The IT Dashboard leverages a Content Delivery Network (CDN) structure for the public portion of the website to improve overall system performance. Business data is stored in a separate MySQL database; the Drupal database contains only Drupal-specific configuration information, along with static content.
The infrastructure was selected to support a tool open to use by more than 26 government agencies, members of Congress, the IT vendor community, and the general public - whomever may have some interest in the federal government IT investments.
Major modules that were used were:
CAS - Integrates with existing OMB CAS implementation named MAX.
Skinr - Allows easy application of a pre-built style library to blocks.
ThemeKey - Eases transition from old theme to new theme on per page basis.
Views 3 - Allowed us to plug in our own query backend, necessary to access separate application database.
The following custom modules were developed for the IT Dashboard:
Data Controller - A Views 3 Datasource plugin that has support for aggregations and efficient query generation.
PHP Dataset - Describe data sets for views using custom PHP code. We are using this to drive views that require data from the application database.
Views FusionCharts - Display style plugin to render view output as a FusionChart. This module is compatible with Views 2 and 3.
Challenges and Lessons Learned
We learned one significant lesson through this effort, namely that Drupal APIs were more versatile than we had originally believed. Our work on the IT Dashboard started initially with a PHP application, not using any Drupal APIs. We found several problems with this approach, each of which make system maintenance more complex and error-prone:
The logic in SQL queries tended not to be re-used.
Security items need to be addressed separately for each page viewed.
There was not clear separation between logic and presentation.
Upon observing these problems, and gaining confidence in Drupal APIs, we revised several pages to use the Views module, which allowed us to:
Centralize the logic of most queries in View Default.
Establish a clean separation between View logic and View display.
Most SQL-injection and XSS issues are already addressed in the code of the contributed modules.
As with any complex development effort, we met several challenges, and learned lessons that may benefit others in the community. The most significant challenges included:
Reconciling preferences of different stakeholders for different visualization and layouts in order to take advantage of Drupal's strength in a consistent presentation style.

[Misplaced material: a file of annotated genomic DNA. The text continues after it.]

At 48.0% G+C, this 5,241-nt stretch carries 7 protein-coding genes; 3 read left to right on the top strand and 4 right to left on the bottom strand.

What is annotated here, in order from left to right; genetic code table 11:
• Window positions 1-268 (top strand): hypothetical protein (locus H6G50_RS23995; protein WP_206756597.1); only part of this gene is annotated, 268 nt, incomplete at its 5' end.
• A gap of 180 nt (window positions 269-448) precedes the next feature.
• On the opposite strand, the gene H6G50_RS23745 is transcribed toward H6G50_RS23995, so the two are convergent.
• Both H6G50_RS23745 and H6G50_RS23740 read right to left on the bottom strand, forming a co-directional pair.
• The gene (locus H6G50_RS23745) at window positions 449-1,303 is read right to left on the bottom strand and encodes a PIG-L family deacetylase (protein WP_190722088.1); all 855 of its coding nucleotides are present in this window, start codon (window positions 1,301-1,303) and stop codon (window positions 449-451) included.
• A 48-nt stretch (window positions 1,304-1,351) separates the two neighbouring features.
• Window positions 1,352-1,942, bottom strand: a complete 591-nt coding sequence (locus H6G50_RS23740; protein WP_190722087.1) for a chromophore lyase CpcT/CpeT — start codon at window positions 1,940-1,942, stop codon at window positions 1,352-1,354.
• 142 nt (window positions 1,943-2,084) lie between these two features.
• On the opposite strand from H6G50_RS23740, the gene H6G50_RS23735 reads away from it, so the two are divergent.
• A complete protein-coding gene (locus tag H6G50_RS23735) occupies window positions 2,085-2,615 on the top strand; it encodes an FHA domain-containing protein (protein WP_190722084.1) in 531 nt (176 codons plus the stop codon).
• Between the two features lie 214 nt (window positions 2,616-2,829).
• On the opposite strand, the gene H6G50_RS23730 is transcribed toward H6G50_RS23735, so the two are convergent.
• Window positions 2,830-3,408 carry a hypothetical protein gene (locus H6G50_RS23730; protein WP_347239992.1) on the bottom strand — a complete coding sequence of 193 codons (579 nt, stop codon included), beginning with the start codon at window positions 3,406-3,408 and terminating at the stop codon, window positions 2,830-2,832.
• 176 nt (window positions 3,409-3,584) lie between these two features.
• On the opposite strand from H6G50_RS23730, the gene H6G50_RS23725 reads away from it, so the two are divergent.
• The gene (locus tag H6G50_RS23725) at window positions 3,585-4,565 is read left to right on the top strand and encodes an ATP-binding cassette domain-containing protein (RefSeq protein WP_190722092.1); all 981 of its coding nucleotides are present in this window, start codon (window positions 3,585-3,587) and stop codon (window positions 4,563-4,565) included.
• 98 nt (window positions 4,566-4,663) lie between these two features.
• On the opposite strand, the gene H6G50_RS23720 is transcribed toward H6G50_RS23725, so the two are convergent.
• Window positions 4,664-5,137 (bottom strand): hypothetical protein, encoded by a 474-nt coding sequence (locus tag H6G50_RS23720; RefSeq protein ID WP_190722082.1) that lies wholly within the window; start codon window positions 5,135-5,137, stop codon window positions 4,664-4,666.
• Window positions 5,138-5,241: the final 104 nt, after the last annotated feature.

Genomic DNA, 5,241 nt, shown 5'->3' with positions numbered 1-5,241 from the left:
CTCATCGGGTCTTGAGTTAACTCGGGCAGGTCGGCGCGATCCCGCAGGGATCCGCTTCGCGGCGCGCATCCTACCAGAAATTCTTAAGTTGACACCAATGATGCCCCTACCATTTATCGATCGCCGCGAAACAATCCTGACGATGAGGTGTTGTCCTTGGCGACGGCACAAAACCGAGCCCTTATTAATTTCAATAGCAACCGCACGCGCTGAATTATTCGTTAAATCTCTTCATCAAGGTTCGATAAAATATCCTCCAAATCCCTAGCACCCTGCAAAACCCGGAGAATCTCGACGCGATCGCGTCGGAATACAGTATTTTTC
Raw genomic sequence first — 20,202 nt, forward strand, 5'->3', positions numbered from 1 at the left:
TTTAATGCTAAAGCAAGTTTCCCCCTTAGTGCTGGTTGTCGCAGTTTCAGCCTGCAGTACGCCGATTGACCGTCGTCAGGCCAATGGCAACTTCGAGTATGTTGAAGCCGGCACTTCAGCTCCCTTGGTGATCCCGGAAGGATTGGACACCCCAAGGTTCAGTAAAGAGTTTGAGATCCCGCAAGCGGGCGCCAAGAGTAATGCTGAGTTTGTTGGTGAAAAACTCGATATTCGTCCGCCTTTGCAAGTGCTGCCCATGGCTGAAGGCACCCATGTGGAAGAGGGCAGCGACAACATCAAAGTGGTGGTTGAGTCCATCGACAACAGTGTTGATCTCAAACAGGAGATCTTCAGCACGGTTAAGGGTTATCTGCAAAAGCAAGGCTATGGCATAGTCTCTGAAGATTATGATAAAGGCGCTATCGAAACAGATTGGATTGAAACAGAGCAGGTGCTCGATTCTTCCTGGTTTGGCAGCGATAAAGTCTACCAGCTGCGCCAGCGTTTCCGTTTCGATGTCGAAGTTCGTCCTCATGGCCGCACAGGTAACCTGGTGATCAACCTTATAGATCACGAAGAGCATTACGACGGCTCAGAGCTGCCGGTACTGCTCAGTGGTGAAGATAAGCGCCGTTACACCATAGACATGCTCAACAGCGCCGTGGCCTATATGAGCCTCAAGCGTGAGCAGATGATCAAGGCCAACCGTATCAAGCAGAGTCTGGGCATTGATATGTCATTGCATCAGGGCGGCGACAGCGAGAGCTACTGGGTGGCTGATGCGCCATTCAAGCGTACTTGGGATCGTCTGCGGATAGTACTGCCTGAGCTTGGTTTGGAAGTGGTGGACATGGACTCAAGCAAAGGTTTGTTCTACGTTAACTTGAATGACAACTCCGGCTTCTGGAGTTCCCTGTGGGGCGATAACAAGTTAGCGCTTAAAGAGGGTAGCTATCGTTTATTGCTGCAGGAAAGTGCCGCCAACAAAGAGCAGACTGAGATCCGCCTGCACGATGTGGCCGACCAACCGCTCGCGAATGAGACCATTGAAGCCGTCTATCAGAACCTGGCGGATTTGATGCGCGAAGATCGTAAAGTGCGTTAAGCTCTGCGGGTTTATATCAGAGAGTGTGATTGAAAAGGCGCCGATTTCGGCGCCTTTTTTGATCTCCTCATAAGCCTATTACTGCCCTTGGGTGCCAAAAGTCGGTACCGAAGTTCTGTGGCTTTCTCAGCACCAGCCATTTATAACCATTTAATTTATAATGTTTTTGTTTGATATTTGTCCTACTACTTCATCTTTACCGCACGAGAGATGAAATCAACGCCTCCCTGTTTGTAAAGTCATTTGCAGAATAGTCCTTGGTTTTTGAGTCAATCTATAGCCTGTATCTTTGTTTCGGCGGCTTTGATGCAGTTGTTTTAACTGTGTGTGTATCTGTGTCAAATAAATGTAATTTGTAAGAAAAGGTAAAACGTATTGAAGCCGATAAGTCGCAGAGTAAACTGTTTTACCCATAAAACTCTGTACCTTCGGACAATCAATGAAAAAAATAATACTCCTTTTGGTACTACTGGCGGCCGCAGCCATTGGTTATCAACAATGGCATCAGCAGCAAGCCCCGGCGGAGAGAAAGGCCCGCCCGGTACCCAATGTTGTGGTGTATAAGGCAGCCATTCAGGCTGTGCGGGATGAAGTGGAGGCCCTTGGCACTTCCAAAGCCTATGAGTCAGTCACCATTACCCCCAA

Drupal offers many ways to utilize templates and generic modules to implement a consistent look and feel across many screens. However the quick turnaround and occasionally conflicting preferences from different stakeholders made it difficult to develop an overall design that leveraged this Drupal strength. We have made a number of revisions since launch to improve consistency and we plan to address this challenge by spending more time up-front on mock-ups, and facilitating agreement across stakeholders on the end-state vision.
Legacy system includes a data model that isn't suited to new uses.
The IT Dashboard has a separate application database that originated from a previous system. We addressed the challenge of accessing this database by using a custom query plugin for the Views 3 module.
Facilitating expansion/collapse of table data detail to suit user preferences (an example of custom display functionality).
Many IT Dashboard screens have custom functionality, which could not be satisfied by the Views module at a basic level. For example, some screens offer a table view of data. However, the desire not to overwhelm all users with the full set of data led to a decision that some rows should offer an "expand" button to allow drill-down capability at the user's option. Implementing this customized functionality required custom coding.
The site is currently operated by a nine member team, composed of the following roles:
4 Drupal developers
1 database developer
1 QA engineer
2 business analyst
1 project manager
REI Systems is a leading provider of web-enabled, database-driven knowledge management and performance support solutions for federal agencies, state and local governments, and the commercial and industrial sector. For more information, please visit us athttp://drupal.reisys.com.